After the fall of Rome, as civilizations collapsed and libraries burned, ancient knowledge that would eventually fuel the Renaissance was at risk of being lost. This thrilling history tracks three crucial books as they were passed hand to hand through seven cities during a perilous thousand-year journey of survival.
Discourses on Livy, written in 1531, is as essential to an understanding of Machiavelli as his famous treatise, The Prince. Equally controversial, it reveals his fundamental preference for a republican state.
Reveals the tradition of goddess worship in early Judaism and how Jesus attempted to restore the feminine side of the faith
• Provides historical and archaeological evidence for an earlier form of Hebrew worship with both male and female gods, including a 20th-century discovery of a Hebrew temple dedicated to both Yahweh and the warrior goddess Anat
• Explores the Hebrew
Plutarch's Lives, written at the beginning of the second century A.D., is a brilliant social history of the ancient world by one of the greatest biographers and moralists of all time. In what is by far his most famous and influential work, Plutarch reveals the character and personality of his subjects and how they led ultimately to tragedy or victory.
World-renowned bestselling author Carlos Castaneda's Selection of his wrtings on the shamans of ancient Mexico.
Originally drawn to Yaqui Indian spiritual leader don Juan Matus for his knowledge of mind-altering plants, bestselling author Carlos Castaneda soon immersed himself in the sorcerer’s magical world entirely.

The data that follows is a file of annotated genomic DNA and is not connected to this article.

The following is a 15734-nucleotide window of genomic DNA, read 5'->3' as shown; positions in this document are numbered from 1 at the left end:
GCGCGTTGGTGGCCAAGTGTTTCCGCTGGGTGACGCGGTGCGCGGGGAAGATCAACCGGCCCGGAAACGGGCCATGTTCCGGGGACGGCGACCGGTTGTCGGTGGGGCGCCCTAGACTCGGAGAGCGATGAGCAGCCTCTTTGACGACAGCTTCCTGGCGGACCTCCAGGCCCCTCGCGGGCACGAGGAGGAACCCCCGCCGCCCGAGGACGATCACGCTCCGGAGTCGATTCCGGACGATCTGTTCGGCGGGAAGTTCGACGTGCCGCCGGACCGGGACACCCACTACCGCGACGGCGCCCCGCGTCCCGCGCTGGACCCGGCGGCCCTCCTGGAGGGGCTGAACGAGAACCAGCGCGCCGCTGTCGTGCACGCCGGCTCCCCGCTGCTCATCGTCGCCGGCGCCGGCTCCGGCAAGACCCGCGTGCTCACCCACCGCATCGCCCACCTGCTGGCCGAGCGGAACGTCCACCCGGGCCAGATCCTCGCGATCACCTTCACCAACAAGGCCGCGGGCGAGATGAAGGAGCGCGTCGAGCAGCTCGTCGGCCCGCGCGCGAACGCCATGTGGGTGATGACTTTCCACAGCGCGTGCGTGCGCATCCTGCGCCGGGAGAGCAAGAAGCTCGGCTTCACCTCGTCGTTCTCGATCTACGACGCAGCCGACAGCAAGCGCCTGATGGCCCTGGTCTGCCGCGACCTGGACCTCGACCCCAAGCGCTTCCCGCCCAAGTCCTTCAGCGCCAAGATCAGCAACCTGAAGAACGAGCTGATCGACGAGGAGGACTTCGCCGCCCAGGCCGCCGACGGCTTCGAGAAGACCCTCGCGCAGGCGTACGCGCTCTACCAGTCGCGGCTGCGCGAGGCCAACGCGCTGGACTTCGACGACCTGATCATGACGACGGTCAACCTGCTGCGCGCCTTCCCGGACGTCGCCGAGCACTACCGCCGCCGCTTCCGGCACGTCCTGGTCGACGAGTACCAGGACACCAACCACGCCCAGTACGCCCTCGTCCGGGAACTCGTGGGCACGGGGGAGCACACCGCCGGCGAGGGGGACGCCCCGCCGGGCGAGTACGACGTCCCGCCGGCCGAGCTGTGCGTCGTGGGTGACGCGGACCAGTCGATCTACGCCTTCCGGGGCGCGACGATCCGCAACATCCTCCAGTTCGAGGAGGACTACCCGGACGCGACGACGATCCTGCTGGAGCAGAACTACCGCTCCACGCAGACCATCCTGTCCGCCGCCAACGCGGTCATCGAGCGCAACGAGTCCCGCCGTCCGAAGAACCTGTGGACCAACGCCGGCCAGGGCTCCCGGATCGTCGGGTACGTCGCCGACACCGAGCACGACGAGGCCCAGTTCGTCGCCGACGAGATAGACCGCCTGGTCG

Discover the mysteries within ancient maps - Where exploration and mythology meet
This richly illustrated book collects and explores the colorful histories behind a striking range of real antique maps that are all in some way a little too good to be true.
Mysteries within ancient maps: The Phantom Atlas is a guide to the world not as it is, but as it was imagined to be.
Buried in the 14th century BC but unearthed by Howard Carter in 1922, the objects entombed with Tutankhamun are an invaluable window into a long-extinct belief system. Seen today, they create an intricate picture of how the ancient Egyptian people viewed the perilous journey to paradise, a utopian Egypt that could only be entered following the final judgment.
This engaging book traces the history, archaeology, and legends of ancient Ireland from 9000 B.C., when nomadic hunter-gatherers appeared in Ireland at the end of the last Ice Age to 1167 A.D., when a Norman invasion brought the country under control of the English crown for the first time.
A gloriously illustrated and comprehensive survey of the most famous ancient site in the world.
James Pritchard's classic anthologies of the ancient Near East have introduced generations of readers to texts essential for understanding the peoples and cultures of this important region. Now these two enduring works have been combined and integrated into one convenient and richly illustrated volume, with a new foreword that puts the translations in context.
The Muqaddimah, often translated as Introduction or Prolegomenon, is the most important Islamic history of the premodern world. Written by the great fourteenth-century Arab scholar Ibn Khald n (d. 1406), this monumental work established the foundations of several fields of knowledge, including the philosophy of history, sociology, ethnography, and economics.
From the editor of the widely praised The Landmark Thucydides and The Landmark Herodotus, here is a new edition of Xenophon’s Hellenika, the primary source for the events of the final seven years and aftermath of the Peloponnesian War.